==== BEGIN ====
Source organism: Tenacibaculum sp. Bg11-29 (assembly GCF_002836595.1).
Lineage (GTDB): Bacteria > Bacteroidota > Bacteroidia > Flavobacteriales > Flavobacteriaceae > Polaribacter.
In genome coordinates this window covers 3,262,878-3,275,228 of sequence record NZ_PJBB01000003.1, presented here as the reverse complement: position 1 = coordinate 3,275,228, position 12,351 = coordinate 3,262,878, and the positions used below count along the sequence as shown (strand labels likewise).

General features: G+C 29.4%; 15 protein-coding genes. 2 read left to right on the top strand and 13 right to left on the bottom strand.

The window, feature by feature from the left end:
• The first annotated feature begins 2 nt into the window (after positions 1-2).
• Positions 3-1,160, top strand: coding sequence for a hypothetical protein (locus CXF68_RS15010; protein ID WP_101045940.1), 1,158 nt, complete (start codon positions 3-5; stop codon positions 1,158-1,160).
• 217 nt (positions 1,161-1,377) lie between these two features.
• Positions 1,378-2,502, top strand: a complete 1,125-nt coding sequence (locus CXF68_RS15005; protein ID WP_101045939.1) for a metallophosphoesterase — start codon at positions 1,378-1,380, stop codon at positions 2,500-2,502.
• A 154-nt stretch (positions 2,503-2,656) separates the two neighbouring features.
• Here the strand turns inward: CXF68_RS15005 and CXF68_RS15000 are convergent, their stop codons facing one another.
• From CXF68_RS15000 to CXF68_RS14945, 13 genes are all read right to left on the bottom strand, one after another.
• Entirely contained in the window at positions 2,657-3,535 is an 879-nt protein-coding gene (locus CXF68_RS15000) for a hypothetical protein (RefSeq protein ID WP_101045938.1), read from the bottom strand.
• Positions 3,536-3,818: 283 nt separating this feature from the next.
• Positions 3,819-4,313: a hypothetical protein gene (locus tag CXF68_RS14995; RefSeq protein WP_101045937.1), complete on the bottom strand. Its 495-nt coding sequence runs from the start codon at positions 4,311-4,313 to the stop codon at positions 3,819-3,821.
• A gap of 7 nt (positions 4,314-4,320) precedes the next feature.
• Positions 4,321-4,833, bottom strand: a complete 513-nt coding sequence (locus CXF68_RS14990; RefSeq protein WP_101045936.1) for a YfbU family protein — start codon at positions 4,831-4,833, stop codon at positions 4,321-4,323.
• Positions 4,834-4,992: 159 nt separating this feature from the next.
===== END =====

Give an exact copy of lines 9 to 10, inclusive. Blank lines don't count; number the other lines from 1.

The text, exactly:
• Positions 1,378-2,502, top strand: a complete 1,125-nt coding sequence (locus CXF68_RS15005; protein ID WP_101045939.1) for a metallophosphoesterase — start codon at positions 1,378-1,380, stop codon at positions 2,500-2,502.
• A 154-nt stretch (positions 2,503-2,656) separates the two neighbouring features.